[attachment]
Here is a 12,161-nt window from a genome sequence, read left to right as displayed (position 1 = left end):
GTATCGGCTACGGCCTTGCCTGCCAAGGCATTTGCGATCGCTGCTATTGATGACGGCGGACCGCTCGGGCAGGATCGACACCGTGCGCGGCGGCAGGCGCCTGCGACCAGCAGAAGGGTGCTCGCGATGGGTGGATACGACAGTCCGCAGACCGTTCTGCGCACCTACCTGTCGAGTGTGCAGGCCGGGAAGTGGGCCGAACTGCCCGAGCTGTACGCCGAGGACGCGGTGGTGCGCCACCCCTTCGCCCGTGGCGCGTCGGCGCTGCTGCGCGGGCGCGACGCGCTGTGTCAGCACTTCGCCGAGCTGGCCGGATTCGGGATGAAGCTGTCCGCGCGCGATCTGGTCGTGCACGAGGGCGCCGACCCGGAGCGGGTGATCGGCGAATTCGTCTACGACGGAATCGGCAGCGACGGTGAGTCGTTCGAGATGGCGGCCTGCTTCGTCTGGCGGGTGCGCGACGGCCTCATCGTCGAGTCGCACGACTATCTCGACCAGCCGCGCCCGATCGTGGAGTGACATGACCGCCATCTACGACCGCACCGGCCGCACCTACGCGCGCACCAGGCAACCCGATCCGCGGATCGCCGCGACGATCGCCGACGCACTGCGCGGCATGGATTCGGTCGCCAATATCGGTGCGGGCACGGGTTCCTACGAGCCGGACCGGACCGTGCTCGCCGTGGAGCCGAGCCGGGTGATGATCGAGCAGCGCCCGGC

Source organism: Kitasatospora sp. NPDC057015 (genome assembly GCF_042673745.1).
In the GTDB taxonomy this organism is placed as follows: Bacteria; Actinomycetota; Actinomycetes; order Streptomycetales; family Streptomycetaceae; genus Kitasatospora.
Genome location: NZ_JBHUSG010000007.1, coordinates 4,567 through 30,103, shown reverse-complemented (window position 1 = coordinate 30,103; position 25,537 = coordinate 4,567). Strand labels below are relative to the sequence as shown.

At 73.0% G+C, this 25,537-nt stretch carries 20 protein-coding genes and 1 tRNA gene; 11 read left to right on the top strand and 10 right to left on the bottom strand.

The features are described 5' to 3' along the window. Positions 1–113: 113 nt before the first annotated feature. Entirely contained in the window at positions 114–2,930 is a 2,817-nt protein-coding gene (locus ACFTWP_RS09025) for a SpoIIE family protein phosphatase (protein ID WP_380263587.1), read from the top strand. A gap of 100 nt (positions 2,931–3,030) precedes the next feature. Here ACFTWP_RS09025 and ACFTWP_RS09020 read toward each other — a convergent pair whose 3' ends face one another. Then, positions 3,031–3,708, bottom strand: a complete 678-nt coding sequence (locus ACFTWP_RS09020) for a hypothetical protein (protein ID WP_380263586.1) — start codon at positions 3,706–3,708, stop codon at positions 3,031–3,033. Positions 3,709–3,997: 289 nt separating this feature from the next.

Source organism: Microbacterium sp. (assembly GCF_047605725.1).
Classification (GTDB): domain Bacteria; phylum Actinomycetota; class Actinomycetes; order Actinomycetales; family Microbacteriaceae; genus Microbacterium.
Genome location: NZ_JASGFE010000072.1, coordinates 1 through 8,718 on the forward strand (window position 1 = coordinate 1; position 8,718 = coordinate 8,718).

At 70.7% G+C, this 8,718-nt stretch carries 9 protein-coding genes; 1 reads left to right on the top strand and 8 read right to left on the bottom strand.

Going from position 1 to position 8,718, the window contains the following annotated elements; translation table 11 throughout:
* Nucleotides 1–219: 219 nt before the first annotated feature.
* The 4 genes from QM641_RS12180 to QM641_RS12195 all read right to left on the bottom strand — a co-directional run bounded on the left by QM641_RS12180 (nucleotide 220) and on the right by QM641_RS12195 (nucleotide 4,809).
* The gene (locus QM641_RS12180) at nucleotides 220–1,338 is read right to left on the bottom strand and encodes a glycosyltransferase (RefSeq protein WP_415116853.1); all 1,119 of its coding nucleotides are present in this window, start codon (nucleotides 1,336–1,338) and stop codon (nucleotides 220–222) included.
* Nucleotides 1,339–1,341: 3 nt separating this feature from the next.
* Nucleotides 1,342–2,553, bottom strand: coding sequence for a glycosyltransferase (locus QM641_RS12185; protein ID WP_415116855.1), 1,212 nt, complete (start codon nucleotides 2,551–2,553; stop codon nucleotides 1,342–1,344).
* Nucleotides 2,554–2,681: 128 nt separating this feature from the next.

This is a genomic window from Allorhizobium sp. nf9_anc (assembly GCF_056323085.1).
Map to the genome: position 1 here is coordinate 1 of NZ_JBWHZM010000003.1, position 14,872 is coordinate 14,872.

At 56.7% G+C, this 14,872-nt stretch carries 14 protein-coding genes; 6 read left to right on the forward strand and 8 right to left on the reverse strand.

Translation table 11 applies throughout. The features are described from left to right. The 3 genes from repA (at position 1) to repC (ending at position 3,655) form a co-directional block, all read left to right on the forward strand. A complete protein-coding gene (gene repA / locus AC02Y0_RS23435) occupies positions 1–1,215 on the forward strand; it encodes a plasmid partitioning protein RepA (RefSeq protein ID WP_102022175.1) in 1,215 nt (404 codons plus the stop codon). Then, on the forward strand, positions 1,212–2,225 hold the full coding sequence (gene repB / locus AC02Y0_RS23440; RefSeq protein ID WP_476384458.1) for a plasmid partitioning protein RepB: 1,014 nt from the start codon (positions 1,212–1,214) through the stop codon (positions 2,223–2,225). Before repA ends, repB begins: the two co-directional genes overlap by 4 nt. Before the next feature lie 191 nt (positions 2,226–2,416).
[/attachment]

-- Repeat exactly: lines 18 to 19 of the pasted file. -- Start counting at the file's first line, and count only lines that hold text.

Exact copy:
* Nucleotides 2,554–2,681: 128 nt separating this feature from the next.

This is a genomic window from Allorhizobium sp. nf9_anc (assembly GCF_056323085.1).